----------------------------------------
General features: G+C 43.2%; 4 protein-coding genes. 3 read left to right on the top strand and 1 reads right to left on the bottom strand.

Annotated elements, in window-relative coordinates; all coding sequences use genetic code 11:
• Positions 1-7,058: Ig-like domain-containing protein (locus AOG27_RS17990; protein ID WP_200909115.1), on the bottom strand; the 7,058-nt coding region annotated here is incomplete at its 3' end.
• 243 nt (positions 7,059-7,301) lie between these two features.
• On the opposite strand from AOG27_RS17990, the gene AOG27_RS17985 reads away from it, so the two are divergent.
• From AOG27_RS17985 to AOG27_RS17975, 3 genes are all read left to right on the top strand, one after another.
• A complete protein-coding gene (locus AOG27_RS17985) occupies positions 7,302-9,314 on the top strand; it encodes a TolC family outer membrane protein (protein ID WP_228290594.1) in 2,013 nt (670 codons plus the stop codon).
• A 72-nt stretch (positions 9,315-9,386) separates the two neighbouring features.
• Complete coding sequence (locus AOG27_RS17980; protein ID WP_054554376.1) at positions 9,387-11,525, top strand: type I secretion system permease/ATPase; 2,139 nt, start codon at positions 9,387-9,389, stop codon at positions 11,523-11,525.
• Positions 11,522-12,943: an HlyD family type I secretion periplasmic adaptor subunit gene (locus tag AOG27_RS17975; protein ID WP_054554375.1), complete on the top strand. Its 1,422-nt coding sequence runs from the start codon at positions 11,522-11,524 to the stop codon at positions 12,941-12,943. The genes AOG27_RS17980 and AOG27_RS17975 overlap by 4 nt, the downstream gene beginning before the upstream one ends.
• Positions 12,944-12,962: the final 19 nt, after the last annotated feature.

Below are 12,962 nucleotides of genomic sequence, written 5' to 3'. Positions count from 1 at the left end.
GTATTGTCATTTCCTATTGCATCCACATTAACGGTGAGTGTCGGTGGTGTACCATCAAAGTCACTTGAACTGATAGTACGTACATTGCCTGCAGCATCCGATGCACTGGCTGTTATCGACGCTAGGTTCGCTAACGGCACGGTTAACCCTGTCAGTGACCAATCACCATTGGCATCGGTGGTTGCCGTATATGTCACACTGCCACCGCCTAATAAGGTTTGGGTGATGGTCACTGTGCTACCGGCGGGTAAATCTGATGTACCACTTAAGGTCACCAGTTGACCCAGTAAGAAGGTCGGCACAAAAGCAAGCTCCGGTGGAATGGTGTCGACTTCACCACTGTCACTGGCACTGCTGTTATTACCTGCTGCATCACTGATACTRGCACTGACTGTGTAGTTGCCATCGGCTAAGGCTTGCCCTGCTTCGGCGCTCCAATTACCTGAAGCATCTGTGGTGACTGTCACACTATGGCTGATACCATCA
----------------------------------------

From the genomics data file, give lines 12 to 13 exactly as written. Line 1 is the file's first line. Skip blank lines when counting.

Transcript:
Below are 12,962 nucleotides of genomic sequence, written 5' to 3'. Positions count from 1 at the left end.
GTATTGTCATTTCCTATTGCATCCACATTAACGGTGAGTGTCGGTGGTGTACCATCAAAGTCACTTGAACTGATAGTACGTACATTGCCTGCAGCATCCGATGCACTGGCTGTTATCGACGCTAGGTTCGCTAACGGCACGGTTAACCCTGTCAGTGACCAATCACCATTGGCATCGGTGGTTGCCGTATATGTCACACTGCCACCGCCTAATAAGGTTTGGGTGATGGTCACTGTGCTACCGGCGGGTAAATCTGATGTACCACTTAAGGTCACCAGTTGACCCAGTAAGAAGGTCGGCACAAAAGCAAGCTCCGGTGGAATGGTGTCGACTTCACCACTGTCACTGGCACTGCTGTTATTACCTGCTGCATCACTGATACTRGCACTGACTGTGTAGTTGCCATCGGCTAAGGCTTGCCCTGCTTCGGCGCTCCAATTACCTGAAGCATCTGTGGTGACTGTCACACTATGGCTGATACCATCA